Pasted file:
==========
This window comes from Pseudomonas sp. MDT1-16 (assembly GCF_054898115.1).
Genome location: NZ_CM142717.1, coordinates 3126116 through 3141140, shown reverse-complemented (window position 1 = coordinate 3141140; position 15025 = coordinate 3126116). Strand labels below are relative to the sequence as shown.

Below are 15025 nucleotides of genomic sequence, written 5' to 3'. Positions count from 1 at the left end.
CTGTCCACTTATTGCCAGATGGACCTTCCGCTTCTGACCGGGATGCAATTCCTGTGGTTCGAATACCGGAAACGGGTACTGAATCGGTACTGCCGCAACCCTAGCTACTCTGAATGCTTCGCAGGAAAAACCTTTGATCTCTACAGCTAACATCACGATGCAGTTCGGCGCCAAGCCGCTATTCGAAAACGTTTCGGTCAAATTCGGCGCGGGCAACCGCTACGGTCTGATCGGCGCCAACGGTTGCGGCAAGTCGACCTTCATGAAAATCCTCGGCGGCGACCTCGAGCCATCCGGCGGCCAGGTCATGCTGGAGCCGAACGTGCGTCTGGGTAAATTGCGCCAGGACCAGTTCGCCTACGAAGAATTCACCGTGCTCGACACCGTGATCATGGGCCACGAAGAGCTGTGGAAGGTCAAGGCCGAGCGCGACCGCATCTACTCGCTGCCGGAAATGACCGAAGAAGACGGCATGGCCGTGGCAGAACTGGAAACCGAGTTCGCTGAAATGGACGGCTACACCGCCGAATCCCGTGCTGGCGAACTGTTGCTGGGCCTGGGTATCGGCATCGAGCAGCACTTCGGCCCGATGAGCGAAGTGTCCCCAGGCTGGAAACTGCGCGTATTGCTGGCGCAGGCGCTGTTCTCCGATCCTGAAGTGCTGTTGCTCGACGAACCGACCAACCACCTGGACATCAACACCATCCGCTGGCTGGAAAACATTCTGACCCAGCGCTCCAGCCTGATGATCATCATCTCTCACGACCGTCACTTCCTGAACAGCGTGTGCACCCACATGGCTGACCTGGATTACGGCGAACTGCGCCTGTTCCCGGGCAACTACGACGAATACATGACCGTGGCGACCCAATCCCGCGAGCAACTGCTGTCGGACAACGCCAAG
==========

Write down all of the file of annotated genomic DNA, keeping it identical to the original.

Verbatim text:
This window comes from Pseudomonas sp. MDT1-16 (assembly GCF_054898115.1).
Genome location: NZ_CM142717.1, coordinates 3126116 through 3141140, shown reverse-complemented (window position 1 = coordinate 3141140; position 15025 = coordinate 3126116). Strand labels below are relative to the sequence as shown.

Below are 15025 nucleotides of genomic sequence, written 5' to 3'. Positions count from 1 at the left end.
CTGTCCACTTATTGCCAGATGGACCTTCCGCTTCTGACCGGGATGCAATTCCTGTGGTTCGAATACCGGAAACGGGTACTGAATCGGTACTGCCGCAACCCTAGCTACTCTGAATGCTTCGCAGGAAAAACCTTTGATCTCTACAGCTAACATCACGATGCAGTTCGGCGCCAAGCCGCTATTCGAAAACGTTTCGGTCAAATTCGGCGCGGGCAACCGCTACGGTCTGATCGGCGCCAACGGTTGCGGCAAGTCGACCTTCATGAAAATCCTCGGCGGCGACCTCGAGCCATCCGGCGGCCAGGTCATGCTGGAGCCGAACGTGCGTCTGGGTAAATTGCGCCAGGACCAGTTCGCCTACGAAGAATTCACCGTGCTCGACACCGTGATCATGGGCCACGAAGAGCTGTGGAAGGTCAAGGCCGAGCGCGACCGCATCTACTCGCTGCCGGAAATGACCGAAGAAGACGGCATGGCCGTGGCAGAACTGGAAACCGAGTTCGCTGAAATGGACGGCTACACCGCCGAATCCCGTGCTGGCGAACTGTTGCTGGGCCTGGGTATCGGCATCGAGCAGCACTTCGGCCCGATGAGCGAAGTGTCCCCAGGCTGGAAACTGCGCGTATTGCTGGCGCAGGCGCTGTTCTCCGATCCTGAAGTGCTGTTGCTCGACGAACCGACCAACCACCTGGACATCAACACCATCCGCTGGCTGGAAAACATTCTGACCCAGCGCTCCAGCCTGATGATCATCATCTCTCACGACCGTCACTTCCTGAACAGCGTGTGCACCCACATGGCTGACCTGGATTACGGCGAACTGCGCCTGTTCCCGGGCAACTACGACGAATACATGACCGTGGCGACCCAATCCCGCGAGCAACTGCTGTCGGACAACGCCAAG